Robert Frost and Wendell Berry

The Pasture 

I’m going out to clean the pasture spring;
I’ll only stop to rake the leaves away
(And wait to watch the water clear, I may):
I sha’n’t be gone long.—You come too.I’m going out to fetch the little calf
That’s standing by the mother. It’s so young,
It totters when she licks it with her tongue.
I sha’n’t be gone long.—You come too.

Robert Frost 1874-1963


Stay Home

I will wait here in the fields
to see how well the rain
brings on the grass.
In the labor of the fields
longer than a man’s life
I am at home. Don’t come with me.
You stay home too.
I will be standing in the woods
where the old trees
move only with the wind
and then with gravity.
In the stillness of the trees
I am at home. Don’t come with me.
You stay home too.      Wendell Berry  1934-

Berry follows and develops Frost. Separated by a half-century and by half the continent–Vermont to Kentucky–these two work outdoors and work on the reader with outdoor commentary. The Frost poem seems like a friendly beckoning  of a visitor to take a walk. There’s not much planned, not much going on: raking a few leaves, bringing a calf into the barn. The Berry poem is a long view, a lifetime measured against the seasons, in the shade of old trees, by forces that keep life in place.

There’s an emptiness in Frost’s invitation. We cannot come, of course, we have other things to do, but we are happy to have heard about the calf. There is the usual ethical sternness in Berry, and the agri-elitism of a man with a farm. He warns us and, at the same time, invites us: stay in your place. There is of course the long-standing stewardship of the family farm in Berry and the good music that has come from him over the years on account of that.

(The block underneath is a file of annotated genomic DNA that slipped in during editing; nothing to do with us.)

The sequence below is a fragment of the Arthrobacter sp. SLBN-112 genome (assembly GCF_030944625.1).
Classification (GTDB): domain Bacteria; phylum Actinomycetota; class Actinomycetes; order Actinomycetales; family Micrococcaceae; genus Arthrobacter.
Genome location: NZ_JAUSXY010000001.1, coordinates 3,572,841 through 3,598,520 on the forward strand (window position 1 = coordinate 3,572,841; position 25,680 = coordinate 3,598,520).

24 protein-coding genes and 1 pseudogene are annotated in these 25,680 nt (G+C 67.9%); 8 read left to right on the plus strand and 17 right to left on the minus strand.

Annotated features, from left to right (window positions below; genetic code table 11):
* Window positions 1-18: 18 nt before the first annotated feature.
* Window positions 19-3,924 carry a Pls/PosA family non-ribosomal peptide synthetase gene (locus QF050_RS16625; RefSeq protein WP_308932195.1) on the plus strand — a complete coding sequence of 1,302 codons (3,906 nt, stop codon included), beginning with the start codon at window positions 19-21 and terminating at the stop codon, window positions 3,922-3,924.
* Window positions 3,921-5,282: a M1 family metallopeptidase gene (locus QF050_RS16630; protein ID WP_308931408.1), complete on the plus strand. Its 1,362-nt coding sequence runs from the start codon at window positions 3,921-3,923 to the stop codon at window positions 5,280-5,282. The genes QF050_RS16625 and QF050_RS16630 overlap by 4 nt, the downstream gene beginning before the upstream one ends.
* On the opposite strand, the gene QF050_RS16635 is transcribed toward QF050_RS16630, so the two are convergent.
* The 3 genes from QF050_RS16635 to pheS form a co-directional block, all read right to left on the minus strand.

2 thoughts on “Robert Frost and Wendell Berry

  1. I used to read Berry all the time. I was a lot more of an agri-elitist back then, too. He does strike me as quite stern here. On the other hand I think Frost captures perfectly the actual joy of letting people in. I think of my nieces who visit our farm. At first they are tentative and hang back, but with a little gentle nudging they happily involve themselves in the smallest of barnyard tasks. It is the only time I get with these little girls and for some reason there’s something so intimate and satisfying about seeing them gather potatoes or feed the chickens. http://middlemaybooks.com/2015/08/13/reasons-im-still-not-writing/

    Happy Thanksgiving to you and yours!

    Adrienne

    Like

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